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Renewable Energy
WHEREAS, increased energy costs continue placing greater financial burdens across New Jersey, increasing the cost of doing business for all New Jersey’s producers from all agricultural sectors, making traditional fossil fuels less attractive for farm operation use; and

WHEREAS, at the same time, New Jersey’s grain and forage producers harvest more acres than any other agricultural commodity, but historically their per-acre total receipts have been among the lowest in the state, despite stronger prices in 2007; and whereas those stronger prices have leveled off and in some cases begun to decrease, and keeping those acres in active agriculture will require an innovative approach to new market opportunities that increase demand and keep prices competitive; and

WHEREAS, fuel costs continue to place financial burdens on other sectors, diminishing even the positive effects of improving prices paid to farmers, such as those in New Jersey’s dairy industry, which depends on making the most of all their products and byproducts, even the manure created by their cows; and bio-gas production using manure can help reduce dairy and other livestock producers’ costs of handling manure and may be a potential revenue source; and

WHEREAS, bio-gas facilities also have the potential to remove large amounts of food waste and other refuse from the waste stream, to be mixed with manure in the production of bio-gas, lessening the state’s reliance on landfills and thereby enhancing the environment and reducing municipal waste-disposal costs; and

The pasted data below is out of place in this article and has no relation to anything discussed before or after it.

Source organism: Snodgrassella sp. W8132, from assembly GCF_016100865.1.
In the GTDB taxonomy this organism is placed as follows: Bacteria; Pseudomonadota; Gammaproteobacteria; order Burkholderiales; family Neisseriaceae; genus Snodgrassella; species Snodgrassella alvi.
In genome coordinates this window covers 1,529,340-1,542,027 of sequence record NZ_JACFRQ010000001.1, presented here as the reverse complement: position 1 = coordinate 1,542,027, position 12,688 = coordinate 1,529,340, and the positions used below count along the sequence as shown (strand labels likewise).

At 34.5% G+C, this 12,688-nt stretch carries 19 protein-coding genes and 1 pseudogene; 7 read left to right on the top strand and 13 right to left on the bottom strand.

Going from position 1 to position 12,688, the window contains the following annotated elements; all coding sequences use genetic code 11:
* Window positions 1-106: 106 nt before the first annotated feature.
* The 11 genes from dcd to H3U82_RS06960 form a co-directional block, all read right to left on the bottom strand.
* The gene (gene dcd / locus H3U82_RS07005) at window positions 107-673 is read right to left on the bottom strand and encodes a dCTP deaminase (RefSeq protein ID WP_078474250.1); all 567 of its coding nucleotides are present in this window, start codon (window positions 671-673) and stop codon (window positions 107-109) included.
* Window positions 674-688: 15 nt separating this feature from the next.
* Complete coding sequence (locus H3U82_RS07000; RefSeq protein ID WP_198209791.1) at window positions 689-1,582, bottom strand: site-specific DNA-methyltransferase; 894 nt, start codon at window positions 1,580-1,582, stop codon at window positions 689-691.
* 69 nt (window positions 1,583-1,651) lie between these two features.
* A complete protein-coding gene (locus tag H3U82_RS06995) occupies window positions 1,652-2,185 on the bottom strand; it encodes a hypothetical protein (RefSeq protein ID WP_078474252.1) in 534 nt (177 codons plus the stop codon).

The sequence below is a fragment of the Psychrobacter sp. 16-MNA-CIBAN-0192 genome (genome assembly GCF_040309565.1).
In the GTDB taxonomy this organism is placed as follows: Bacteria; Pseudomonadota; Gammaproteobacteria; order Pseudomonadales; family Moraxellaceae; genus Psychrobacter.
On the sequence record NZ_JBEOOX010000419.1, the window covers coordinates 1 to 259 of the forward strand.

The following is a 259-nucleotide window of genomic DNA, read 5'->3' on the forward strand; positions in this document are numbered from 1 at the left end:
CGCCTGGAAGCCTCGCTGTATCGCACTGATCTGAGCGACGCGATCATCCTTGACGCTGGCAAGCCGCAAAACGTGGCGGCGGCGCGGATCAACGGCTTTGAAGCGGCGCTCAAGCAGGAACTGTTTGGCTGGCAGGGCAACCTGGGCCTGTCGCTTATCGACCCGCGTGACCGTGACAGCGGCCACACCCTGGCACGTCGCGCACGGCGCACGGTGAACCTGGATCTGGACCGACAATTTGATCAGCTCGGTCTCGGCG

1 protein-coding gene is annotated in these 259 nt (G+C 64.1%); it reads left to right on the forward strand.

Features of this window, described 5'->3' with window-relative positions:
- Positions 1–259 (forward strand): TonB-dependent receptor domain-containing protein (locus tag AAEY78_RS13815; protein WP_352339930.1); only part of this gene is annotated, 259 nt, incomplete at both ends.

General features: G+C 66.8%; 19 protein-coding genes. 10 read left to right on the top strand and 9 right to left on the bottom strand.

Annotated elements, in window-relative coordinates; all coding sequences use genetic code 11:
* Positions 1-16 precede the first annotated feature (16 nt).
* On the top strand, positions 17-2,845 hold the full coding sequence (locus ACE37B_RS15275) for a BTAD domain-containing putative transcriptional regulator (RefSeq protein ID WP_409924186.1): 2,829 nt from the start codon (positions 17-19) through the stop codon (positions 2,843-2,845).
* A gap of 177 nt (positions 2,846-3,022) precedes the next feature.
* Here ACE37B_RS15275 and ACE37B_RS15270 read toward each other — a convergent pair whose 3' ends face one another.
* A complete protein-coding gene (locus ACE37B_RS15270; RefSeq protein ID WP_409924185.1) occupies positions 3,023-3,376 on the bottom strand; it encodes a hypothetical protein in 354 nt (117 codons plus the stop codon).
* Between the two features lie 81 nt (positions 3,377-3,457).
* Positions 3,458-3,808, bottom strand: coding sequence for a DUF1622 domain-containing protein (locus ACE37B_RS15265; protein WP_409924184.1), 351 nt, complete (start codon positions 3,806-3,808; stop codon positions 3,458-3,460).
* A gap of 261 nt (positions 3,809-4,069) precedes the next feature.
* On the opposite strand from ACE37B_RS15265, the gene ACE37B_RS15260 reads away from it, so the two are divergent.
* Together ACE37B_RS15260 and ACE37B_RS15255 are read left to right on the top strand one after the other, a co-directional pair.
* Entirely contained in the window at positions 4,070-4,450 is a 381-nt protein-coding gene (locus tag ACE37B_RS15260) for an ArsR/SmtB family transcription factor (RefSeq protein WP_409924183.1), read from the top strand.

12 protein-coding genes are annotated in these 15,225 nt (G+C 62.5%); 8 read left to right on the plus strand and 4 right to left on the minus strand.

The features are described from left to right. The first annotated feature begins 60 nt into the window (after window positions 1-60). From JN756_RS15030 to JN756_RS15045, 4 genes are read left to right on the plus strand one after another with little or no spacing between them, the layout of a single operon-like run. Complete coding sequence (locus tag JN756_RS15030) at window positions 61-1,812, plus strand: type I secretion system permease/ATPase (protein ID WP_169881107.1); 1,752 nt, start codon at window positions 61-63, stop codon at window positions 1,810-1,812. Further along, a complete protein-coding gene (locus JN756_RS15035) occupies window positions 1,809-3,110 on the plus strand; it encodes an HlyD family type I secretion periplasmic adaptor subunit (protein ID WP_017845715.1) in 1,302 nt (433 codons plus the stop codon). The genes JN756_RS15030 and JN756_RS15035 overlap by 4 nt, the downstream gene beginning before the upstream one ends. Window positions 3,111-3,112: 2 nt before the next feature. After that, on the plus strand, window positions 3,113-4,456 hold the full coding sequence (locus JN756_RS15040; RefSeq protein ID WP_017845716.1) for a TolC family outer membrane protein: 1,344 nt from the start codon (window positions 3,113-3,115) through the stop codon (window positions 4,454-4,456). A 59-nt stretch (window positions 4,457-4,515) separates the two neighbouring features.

WHEREAS, farmers throughout the state have shown an enthusiasm for becoming part of the biofuels and alternative energy production market, including but not limited to the growing of grasses and other cellulosic materials to be turned into pellets for use in woodstoves, as fuel for generating electricity or as feedstocks for the emerging cellulosic ethanol industry; and

WHEREAS, the 2008 Farm Bill included, for the first time, an energy title that includes funding and a direction for the agricultural industry’s involvement in the production of biofuels and other alternative energy sources; and

WHEREAS, the USDA’s Natural Resources Conservation Service is taking a leadership role in New Jersey in working with farmers to produce cellulosic materials such as grasses for use in biofuels and alternative energy generation and has initiated cooperative efforts with the Department to expand these efforts among New Jersey farmers; and     

WHEREAS, from both the producer and consumer standpoints, New Jersey’s agricultural community would benefit from a concerted effort to pursue and advocate the use of renewable “green energy,” such as ethanol, bio-diesel, wind power, solar power, biogas and biomass; and